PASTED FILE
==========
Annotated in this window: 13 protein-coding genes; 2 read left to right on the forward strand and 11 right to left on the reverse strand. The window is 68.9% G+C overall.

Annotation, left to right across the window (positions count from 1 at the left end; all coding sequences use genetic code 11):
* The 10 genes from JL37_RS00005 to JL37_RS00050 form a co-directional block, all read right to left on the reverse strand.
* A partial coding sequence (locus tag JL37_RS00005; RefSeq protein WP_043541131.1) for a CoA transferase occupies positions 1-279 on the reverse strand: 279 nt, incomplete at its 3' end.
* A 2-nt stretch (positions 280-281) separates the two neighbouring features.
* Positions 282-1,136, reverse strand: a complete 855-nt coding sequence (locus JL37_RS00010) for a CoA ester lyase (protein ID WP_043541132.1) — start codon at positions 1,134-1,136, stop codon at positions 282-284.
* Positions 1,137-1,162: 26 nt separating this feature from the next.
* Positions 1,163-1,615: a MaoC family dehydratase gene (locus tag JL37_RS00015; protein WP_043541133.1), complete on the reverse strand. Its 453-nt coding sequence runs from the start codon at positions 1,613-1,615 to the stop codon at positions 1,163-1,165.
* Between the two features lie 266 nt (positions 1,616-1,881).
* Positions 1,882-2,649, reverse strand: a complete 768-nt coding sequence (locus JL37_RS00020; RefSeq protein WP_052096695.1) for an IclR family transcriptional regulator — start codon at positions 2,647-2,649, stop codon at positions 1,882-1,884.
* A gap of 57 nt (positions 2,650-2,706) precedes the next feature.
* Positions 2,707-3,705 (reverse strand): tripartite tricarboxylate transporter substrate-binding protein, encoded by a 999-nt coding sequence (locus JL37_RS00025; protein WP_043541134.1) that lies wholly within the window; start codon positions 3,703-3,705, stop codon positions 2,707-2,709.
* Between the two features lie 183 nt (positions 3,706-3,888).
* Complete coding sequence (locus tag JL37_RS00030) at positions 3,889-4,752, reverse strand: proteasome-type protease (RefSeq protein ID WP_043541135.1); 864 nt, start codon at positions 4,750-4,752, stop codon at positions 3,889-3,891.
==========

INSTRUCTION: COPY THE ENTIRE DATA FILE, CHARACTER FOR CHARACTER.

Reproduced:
Annotated in this window: 13 protein-coding genes; 2 read left to right on the forward strand and 11 right to left on the reverse strand. The window is 68.9% G+C overall.

Annotation, left to right across the window (positions count from 1 at the left end; all coding sequences use genetic code 11):
* The 10 genes from JL37_RS00005 to JL37_RS00050 form a co-directional block, all read right to left on the reverse strand.
* A partial coding sequence (locus tag JL37_RS00005; RefSeq protein WP_043541131.1) for a CoA transferase occupies positions 1-279 on the reverse strand: 279 nt, incomplete at its 3' end.
* A 2-nt stretch (positions 280-281) separates the two neighbouring features.
* Positions 282-1,136, reverse strand: a complete 855-nt coding sequence (locus JL37_RS00010) for a CoA ester lyase (protein ID WP_043541132.1) — start codon at positions 1,134-1,136, stop codon at positions 282-284.
* Positions 1,137-1,162: 26 nt separating this feature from the next.
* Positions 1,163-1,615: a MaoC family dehydratase gene (locus tag JL37_RS00015; protein WP_043541133.1), complete on the reverse strand. Its 453-nt coding sequence runs from the start codon at positions 1,613-1,615 to the stop codon at positions 1,163-1,165.
* Between the two features lie 266 nt (positions 1,616-1,881).
* Positions 1,882-2,649, reverse strand: a complete 768-nt coding sequence (locus JL37_RS00020; RefSeq protein WP_052096695.1) for an IclR family transcriptional regulator — start codon at positions 2,647-2,649, stop codon at positions 1,882-1,884.
* A gap of 57 nt (positions 2,650-2,706) precedes the next feature.
* Positions 2,707-3,705 (reverse strand): tripartite tricarboxylate transporter substrate-binding protein, encoded by a 999-nt coding sequence (locus JL37_RS00025; protein WP_043541134.1) that lies wholly within the window; start codon positions 3,703-3,705, stop codon positions 2,707-2,709.
* Between the two features lie 183 nt (positions 3,706-3,888).
* Complete coding sequence (locus tag JL37_RS00030) at positions 3,889-4,752, reverse strand: proteasome-type protease (RefSeq protein ID WP_043541135.1); 864 nt, start codon at positions 4,750-4,752, stop codon at positions 3,889-3,891.